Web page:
Now I praise you, brethren, that you remember me in all things and keep the traditions just as I delivered them to you. 3 But I want you to know that the head of every man is Christ, the head of woman is man, and the head of Christ is God….For man is not from woman, but woman from man. 9 Nor was man created for the woman, but woman for the man…Let your women keep silent in the churches, for they are not permitted to speak; but they are to be submissive, as the law also says. (1 Cor 11:2-4, 8-10, 34-35)
Brethren, when Paul said that the “head of Christ is God”, he did not devalue Jesus nor hold Him as less than equal with God (Phil 2:5-6); he merely revealed that such is the “order” that God has ordained. It has nothing to do with the value of the individual but everything to do with the respective roles and positions that God has so designed for man and woman. If we chose to rebel against the “God-ordained roles and order” and not be submissive to male leadership in the churches then we do so without His authority and at our own peril.
5. “Ministry of the Word” – the apostles refused to be side-tracked into leaving their primary ministry of preaching the Word so as to serve tables.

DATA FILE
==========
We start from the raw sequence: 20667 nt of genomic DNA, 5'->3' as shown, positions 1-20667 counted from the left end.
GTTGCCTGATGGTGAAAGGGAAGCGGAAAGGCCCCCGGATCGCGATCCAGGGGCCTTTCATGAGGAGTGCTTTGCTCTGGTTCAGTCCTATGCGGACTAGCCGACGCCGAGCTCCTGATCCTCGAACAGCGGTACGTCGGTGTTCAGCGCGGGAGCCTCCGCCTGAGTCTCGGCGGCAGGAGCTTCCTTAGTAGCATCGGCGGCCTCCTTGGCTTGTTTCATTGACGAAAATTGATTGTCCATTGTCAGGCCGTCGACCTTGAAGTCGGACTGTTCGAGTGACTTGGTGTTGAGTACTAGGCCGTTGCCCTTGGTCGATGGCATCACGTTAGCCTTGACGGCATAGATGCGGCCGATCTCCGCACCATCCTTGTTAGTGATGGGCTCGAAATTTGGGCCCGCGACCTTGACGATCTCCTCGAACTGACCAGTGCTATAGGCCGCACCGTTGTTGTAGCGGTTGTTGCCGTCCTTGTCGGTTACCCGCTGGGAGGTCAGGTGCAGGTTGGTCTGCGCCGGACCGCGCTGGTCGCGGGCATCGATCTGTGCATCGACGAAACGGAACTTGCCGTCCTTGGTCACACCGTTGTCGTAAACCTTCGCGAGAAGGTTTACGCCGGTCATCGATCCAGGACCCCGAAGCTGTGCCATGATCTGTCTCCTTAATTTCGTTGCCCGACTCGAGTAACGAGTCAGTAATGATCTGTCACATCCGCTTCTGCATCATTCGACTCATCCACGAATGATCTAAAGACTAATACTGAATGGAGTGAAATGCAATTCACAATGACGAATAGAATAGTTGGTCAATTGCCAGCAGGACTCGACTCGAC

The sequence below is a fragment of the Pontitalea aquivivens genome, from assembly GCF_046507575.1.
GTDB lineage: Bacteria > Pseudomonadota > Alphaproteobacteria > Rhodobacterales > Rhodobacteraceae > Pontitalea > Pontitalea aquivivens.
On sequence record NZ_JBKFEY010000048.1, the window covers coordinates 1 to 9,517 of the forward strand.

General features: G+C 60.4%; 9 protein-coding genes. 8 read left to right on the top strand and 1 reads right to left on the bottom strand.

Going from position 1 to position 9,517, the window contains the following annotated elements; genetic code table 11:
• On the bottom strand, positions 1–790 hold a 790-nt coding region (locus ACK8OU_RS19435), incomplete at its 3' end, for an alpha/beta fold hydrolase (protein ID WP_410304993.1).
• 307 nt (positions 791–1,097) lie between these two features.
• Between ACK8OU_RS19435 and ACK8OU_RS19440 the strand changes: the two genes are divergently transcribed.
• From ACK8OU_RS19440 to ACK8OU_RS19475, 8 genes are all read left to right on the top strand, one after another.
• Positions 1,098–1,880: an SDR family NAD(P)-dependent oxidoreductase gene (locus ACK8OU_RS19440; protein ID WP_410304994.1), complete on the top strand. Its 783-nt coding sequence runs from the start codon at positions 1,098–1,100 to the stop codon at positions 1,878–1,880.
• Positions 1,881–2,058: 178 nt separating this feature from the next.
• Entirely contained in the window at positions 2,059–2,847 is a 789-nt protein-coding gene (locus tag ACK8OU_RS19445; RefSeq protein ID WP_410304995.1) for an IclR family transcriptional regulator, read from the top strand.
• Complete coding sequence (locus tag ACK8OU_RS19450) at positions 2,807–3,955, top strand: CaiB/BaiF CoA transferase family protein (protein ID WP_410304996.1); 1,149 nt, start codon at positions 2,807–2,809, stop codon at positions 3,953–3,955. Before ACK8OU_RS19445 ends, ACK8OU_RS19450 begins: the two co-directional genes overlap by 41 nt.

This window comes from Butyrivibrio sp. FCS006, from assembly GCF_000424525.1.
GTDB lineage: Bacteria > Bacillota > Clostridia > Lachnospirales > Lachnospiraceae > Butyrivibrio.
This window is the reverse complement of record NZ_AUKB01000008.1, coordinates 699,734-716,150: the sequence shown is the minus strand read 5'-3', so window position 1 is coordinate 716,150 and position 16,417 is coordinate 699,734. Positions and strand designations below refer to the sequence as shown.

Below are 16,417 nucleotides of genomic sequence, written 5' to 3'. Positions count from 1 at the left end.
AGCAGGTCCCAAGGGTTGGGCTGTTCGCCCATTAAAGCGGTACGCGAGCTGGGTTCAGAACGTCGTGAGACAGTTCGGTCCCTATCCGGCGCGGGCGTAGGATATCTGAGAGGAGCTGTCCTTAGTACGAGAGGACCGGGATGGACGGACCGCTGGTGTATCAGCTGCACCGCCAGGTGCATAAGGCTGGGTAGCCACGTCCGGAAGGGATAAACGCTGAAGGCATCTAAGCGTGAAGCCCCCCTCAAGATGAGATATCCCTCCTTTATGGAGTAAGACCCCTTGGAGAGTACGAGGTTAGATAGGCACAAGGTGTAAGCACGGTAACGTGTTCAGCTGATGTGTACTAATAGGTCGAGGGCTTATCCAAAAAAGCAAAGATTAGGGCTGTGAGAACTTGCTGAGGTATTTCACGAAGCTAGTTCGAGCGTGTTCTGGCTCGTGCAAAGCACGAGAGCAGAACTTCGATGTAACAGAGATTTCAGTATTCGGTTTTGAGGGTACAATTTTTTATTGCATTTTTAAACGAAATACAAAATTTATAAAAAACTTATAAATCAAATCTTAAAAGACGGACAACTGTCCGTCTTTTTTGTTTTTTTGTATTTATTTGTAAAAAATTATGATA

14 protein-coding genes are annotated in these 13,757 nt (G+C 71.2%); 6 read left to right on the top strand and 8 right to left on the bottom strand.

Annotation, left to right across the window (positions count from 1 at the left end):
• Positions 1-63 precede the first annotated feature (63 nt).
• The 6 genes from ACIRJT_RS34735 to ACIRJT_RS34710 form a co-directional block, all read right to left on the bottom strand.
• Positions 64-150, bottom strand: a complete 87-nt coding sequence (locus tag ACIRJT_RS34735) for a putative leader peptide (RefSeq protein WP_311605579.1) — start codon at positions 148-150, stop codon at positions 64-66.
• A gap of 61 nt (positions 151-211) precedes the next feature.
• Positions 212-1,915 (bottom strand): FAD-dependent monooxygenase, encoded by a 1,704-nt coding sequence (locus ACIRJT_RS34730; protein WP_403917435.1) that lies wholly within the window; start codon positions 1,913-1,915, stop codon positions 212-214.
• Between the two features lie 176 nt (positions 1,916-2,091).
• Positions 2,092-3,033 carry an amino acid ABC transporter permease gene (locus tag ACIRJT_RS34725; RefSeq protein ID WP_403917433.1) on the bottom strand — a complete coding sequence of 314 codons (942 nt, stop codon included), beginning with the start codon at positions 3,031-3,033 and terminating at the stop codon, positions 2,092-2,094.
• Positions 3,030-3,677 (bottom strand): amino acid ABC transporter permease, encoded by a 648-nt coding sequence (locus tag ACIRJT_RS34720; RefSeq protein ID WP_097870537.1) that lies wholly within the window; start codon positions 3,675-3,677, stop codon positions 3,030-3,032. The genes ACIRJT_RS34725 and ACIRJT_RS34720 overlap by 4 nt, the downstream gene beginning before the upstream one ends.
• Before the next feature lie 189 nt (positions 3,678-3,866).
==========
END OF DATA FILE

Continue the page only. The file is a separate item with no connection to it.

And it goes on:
Some contend that Christianity is about “serving the people in need” and that Jesus fed the multitudes many times, and that therefore we should do likewise – implying that the ministry to the poor should be of equal importance or even of higher importance than the mere preaching of the Word.
The statement of the apostles in this instance is very instructive: “It is not desirable that we should leave the word of God and serve tables.” (Acts 6:2). This does not mean that they neglected “feeding the poor”; they ensured that the poor or needy would be fed but they themselves would not dissipate their energy or shift their focus away from the preaching of the Word which they hold to be primary importance. To be sure they remembered the poor: “I have shown you in every way, by laboring like this, that you must support the weak. And remember the words of the Lord Jesus, that He said, ‘It is more blessed to give than to receive.’” (Acts 20:35; Gal 2:10) But the paramount work or ministry is to “preach the Word” (2 Tim 4:2). Paul declared to the elders of the church at Ephesus: “how I kept back nothing that was helpful, but proclaimed it to you, and taught you publicly and from house to house, 21 testifying to Jews, and also to Greeks, repentance toward God and faith toward our Lord Jesus Christ….For I have not shunned to declare to you the whole counsel of God.” (Acts20:20-21, 27)